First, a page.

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September 2017


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European Medicines Agency Disclosure Rules for Clinical Trial Data and Other Parts of the Marketing Authorization Dossier


June 14, 2017
von Brian Kelly, Bart van Vooren und Peter Bogaert von Covington & Burling LLP, Brüssel


The European Medicines Agency’s (“EMA”) disclosure of clinical trials data has been discussed for more than five years. Certain disclosures have been opposed before the EU Courts, and the first judgments can be expected in the coming months. Two of the pending cases (case T-729/15 MSD-Intervet and case T-718/15 PTC Therapeutics) concern non-clinical and clinical trial data and other studies in applications for marketing authorizations. The oral hearing in MSD-Intervet took place on May 16, 2017 and the oral hearing in PTC Therapeutics is scheduled for July 14, 2017. Decisions on the merits can be expected in the autumn. They will be directly relevant for the reactive transparency policy of the EMA, but may also have an impact on its proactive disclosure, and the new clinical trial database.

In summary, there are three different EU transparency initiatives currently in operation or in preparation by the EMA: (i) reactive disclosure of clinical trial data and other documents held by the agency; (ii) proactive disclosure of clinical trial data; and (iii) the transparency aspects of the new clinical trial database under the EU Clinical Trial Regulation EU (No) 536/2014 (“CTR”).

This note provides an overview of the current situation.
 

Reactive Disclosure Policy

In November 2010, the EMA published a policy on access to documents relating to medicinal products for human and veterinary use (Policy 0043 or the “Reactive Disclosure Policy”). At the same time, the EMA also published an output table to support the Reactive Disclosure Policy that lists the possible access status of many documents held by the EMA. In March 2012, the EMA, together with the Heads of Medicines Agencies supplemented this policy with guidance on the release of information about a medicine following the grant of marketing authorization. These documents are currently being revised.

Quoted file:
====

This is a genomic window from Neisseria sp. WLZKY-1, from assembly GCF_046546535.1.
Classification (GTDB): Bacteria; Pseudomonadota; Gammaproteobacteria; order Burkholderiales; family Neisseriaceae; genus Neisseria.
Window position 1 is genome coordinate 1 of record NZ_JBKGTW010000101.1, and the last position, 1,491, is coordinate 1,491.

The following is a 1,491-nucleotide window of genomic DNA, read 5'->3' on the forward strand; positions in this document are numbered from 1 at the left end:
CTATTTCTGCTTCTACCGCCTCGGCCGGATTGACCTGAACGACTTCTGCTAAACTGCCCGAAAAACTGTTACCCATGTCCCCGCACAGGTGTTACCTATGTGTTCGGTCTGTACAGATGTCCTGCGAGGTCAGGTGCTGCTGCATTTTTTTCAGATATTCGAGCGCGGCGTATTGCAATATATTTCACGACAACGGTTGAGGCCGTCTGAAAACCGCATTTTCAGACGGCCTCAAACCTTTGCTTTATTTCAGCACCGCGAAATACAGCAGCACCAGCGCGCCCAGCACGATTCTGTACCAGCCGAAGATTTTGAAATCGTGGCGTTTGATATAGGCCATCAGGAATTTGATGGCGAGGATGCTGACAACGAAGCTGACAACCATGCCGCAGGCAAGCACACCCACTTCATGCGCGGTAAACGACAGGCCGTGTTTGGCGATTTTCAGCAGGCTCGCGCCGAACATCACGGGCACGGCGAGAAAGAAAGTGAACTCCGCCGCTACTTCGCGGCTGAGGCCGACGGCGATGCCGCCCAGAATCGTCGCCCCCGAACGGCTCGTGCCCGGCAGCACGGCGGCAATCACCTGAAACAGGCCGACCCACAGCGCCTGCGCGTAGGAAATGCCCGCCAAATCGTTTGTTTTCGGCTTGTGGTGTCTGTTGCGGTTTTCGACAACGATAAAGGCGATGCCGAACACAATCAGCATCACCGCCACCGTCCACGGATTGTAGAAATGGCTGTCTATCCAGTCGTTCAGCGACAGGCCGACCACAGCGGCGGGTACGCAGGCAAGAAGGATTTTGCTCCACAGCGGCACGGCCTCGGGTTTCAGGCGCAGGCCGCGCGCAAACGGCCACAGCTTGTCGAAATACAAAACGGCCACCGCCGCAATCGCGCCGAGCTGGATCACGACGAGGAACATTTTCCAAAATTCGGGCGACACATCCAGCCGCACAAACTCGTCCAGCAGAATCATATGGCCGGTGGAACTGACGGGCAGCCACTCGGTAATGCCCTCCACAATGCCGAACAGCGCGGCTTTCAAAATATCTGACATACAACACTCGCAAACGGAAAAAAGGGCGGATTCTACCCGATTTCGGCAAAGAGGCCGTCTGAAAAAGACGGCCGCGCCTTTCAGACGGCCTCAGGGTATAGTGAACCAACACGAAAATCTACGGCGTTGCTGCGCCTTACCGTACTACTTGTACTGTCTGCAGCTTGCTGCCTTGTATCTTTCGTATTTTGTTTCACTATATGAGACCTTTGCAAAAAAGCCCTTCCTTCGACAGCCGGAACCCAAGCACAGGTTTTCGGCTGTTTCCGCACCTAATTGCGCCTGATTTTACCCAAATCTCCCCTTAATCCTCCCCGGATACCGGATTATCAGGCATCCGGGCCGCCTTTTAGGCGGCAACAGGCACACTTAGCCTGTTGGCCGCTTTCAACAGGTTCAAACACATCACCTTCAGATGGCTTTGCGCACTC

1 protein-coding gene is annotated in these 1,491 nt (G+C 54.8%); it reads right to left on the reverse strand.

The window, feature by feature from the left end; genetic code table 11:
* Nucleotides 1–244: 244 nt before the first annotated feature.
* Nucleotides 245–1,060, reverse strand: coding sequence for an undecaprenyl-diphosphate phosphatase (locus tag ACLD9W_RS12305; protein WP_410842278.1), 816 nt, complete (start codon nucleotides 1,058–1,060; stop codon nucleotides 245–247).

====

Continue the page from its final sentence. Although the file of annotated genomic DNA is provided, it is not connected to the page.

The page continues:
Reactive disclosure covers all documents held by the EMA. It thus goes beyond documents related to a marketing authorization application and can, for instance, also cover orphan designations, paediatric investigation plans, marketing update reports and opinions on medicinal ingredients used in medical devices.
 

What does the Reactive Disclosure Policy cover?

The Reactive Disclosure Policy provides general principles that apply to the EMA’s handling of access to document requests under the Transparency Regulation 1049/2001. Under the Transparency Regulation and EMA’s implementation of it, any person can submit a request for access to any content—regardless of medium—relating to the policies, activities and decisions falling within the EMA’s sphere of responsibility (1). This broad spectrum of documents includes documents and data submitted by third parties to the EMA, such as marketing authorization applicants/holders, and documents created by the EMA itself, such as assessment reports. The EMA’s press release that accompanied the Policy states that once a marketing authorization has been granted, documents submitted as part of a marketing authorization application, such as clinical trial reports, can be released subject to the redaction of commercially confidential information. However, the March 2012 supplemental guidance states that as a general rule, data included in clinical study reports are considered as “data that can be released as such data is not considered either commercially confidential or personal data that should be protected. In the case of exceptional and substantiated cases, particularly where innovative study designs and/or innovative analytical methods have been used, consideration will be given to the need for redaction.”


Can protected personal data (“PPD”) or commercially confidential information (“CCI”) be redacted from documents?

The Reactive Disclosure Policy explains that access to a document will only be denied if one of the exceptions in Article 4 of the Transparency Regulation applies. The two most relevant exceptions are if the disclosure would (i) undermine the privacy and the integrity of the individual concerned (PPD); or (ii) undermine the protection of commercial interests of a natural or legal person (CCI).